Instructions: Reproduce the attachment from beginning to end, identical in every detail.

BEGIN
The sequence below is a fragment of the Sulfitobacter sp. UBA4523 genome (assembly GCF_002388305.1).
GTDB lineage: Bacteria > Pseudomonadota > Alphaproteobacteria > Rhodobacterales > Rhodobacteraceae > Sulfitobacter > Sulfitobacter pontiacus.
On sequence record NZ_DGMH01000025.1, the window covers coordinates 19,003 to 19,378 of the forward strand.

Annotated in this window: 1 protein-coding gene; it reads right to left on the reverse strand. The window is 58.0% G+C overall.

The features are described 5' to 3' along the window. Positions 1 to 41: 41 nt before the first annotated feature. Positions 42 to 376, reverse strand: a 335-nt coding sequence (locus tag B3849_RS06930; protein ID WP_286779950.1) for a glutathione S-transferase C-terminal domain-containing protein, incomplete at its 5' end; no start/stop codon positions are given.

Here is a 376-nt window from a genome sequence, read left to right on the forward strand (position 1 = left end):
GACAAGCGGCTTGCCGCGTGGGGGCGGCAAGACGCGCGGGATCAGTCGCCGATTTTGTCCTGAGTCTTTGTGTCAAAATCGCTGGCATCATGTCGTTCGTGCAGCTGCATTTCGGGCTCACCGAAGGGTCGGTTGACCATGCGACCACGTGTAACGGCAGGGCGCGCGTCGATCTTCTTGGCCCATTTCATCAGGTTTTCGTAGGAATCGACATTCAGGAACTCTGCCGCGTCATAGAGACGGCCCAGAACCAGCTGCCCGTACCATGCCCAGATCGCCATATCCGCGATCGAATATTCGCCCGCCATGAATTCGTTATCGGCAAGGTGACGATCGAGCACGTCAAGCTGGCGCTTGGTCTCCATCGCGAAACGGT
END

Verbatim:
The sequence below is a fragment of the Sulfitobacter sp. UBA4523 genome (assembly GCF_002388305.1).
GTDB lineage: Bacteria > Pseudomonadota > Alphaproteobacteria > Rhodobacterales > Rhodobacteraceae > Sulfitobacter > Sulfitobacter pontiacus.
On sequence record NZ_DGMH01000025.1, the window covers coordinates 19,003 to 19,378 of the forward strand.

Annotated in this window: 1 protein-coding gene; it reads right to left on the reverse strand. The window is 58.0% G+C overall.

The features are described 5' to 3' along the window. Positions 1 to 41: 41 nt before the first annotated feature. Positions 42 to 376, reverse strand: a 335-nt coding sequence (locus tag B3849_RS06930; protein ID WP_286779950.1) for a glutathione S-transferase C-terminal domain-containing protein, incomplete at its 5' end; no start/stop codon positions are given.

Here is a 376-nt window from a genome sequence, read left to right on the forward strand (position 1 = left end):
GACAAGCGGCTTGCCGCGTGGGGGCGGCAAGACGCGCGGGATCAGTCGCCGATTTTGTCCTGAGTCTTTGTGTCAAAATCGCTGGCATCATGTCGTTCGTGCAGCTGCATTTCGGGCTCACCGAAGGGTCGGTTGACCATGCGACCACGTGTAACGGCAGGGCGCGCGTCGATCTTCTTGGCCCATTTCATCAGGTTTTCGTAGGAATCGACATTCAGGAACTCTGCCGCGTCATAGAGACGGCCCAGAACCAGCTGCCCGTACCATGCCCAGATCGCCATATCCGCGATCGAATATTCGCCCGCCATGAATTCGTTATCGGCAAGGTGACGATCGAGCACGTCAAGCTGGCGCTTGGTCTCCATCGCGAAACGGT